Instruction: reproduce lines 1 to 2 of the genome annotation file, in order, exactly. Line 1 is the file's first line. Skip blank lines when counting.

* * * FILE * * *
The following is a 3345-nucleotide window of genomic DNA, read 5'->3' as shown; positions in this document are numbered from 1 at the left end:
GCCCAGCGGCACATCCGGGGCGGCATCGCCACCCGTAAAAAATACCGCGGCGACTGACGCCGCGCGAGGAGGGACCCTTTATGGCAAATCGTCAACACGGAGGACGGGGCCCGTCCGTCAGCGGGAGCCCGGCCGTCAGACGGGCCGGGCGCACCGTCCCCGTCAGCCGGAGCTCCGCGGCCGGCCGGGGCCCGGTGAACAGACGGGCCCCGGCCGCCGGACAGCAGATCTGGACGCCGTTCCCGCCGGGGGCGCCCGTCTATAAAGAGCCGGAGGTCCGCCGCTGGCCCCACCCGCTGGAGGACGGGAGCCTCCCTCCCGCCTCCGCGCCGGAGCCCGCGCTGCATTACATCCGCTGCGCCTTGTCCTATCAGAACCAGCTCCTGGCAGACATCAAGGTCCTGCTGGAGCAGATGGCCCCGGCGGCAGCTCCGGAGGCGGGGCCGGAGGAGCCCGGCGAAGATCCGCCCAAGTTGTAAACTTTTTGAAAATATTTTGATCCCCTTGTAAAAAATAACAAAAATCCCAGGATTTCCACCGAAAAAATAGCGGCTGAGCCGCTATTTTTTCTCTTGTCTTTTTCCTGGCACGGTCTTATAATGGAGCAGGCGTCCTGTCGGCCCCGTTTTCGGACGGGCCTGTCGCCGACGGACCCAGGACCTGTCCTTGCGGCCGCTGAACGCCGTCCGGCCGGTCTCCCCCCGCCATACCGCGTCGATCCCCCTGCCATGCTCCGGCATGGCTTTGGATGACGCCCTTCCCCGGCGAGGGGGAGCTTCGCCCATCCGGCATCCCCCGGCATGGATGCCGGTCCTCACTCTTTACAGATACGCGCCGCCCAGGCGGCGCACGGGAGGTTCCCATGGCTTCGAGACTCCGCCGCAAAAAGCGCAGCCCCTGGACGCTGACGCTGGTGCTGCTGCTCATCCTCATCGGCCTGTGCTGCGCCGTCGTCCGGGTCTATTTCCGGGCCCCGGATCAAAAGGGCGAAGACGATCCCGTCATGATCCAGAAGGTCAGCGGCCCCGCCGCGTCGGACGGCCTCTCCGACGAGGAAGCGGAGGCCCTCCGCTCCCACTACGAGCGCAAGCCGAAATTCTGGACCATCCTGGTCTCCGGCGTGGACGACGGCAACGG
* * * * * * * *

The following is a 3345-nucleotide window of genomic DNA, read 5'->3' as shown; positions in this document are numbered from 1 at the left end:
GCCCAGCGGCACATCCGGGGCGGCATCGCCACCCGTAAAAAATACCGCGGCGACTGACGCCGCGCGAGGAGGGACCCTTTATGGCAAATCGTCAACACGGAGGACGGGGCCCGTCCGTCAGCGGGAGCCCGGCCGTCAGACGGGCCGGGCGCACCGTCCCCGTCAGCCGGAGCTCCGCGGCCGGCCGGGGCCCGGTGAACAGACGGGCCCCGGCCGCCGGACAGCAGATCTGGACGCCGTTCCCGCCGGGGGCGCCCGTCTATAAAGAGCCGGAGGTCCGCCGCTGGCCCCACCCGCTGGAGGACGGGAGCCTCCCTCCCGCCTCCGCGCCGGAGCCCGCGCTGCATTACATCCGCTGCGCCTTGTCCTATCAGAACCAGCTCCTGGCAGACATCAAGGTCCTGCTGGAGCAGATGGCCCCGGCGGCAGCTCCGGAGGCGGGGCCGGAGGAGCCCGGCGAAGATCCGCCCAAGTTGTAAACTTTTTGAAAATATTTTGATCCCCTTGTAAAAAATAACAAAAATCCCAGGATTTCCACCGAAAAAATAGCGGCTGAGCCGCTATTTTTTCTCTTGTCTTTTTCCTGGCACGGTCTTATAATGGAGCAGGCGTCCTGTCGGCCCCGTTTTCGGACGGGCCTGTCGCCGACGGACCCAGGACCTGTCCTTGCGGCCGCTGAACGCCGTCCGGCCGGTCTCCCCCCGCCATACCGCGTCGATCCCCCTGCCATGCTCCGGCATGGCTTTGGATGACGCCCTTCCCCGGCGAGGGGGAGCTTCGCCCATCCGGCATCCCCCGGCATGGATGCCGGTCCTCACTCTTTACAGATACGCGCCGCCCAGGCGGCGCACGGGAGGTTCCCATGGCTTCGAGACTCCGCCGCAAAAAGCGCAGCCCCTGGACGCTGACGCTGGTGCTGCTGCTCATCCTCATCGGCCTGTGCTGCGCCGTCGTCCGGGTCTATTTCCGGGCCCCGGATCAAAAGGGCGAAGACGATCCCGTCATGATCCAGAAGGTCAGCGGCCCCGCCGCGTCGGACGGCCTCTCCGACGAGGAAGCGGAGGCCCTCCGCTCCCACTACGAGCGCAAGCCGAAATTCTGGACCATCCTGGTCTCCGGCGTGGACGACGGCAACGG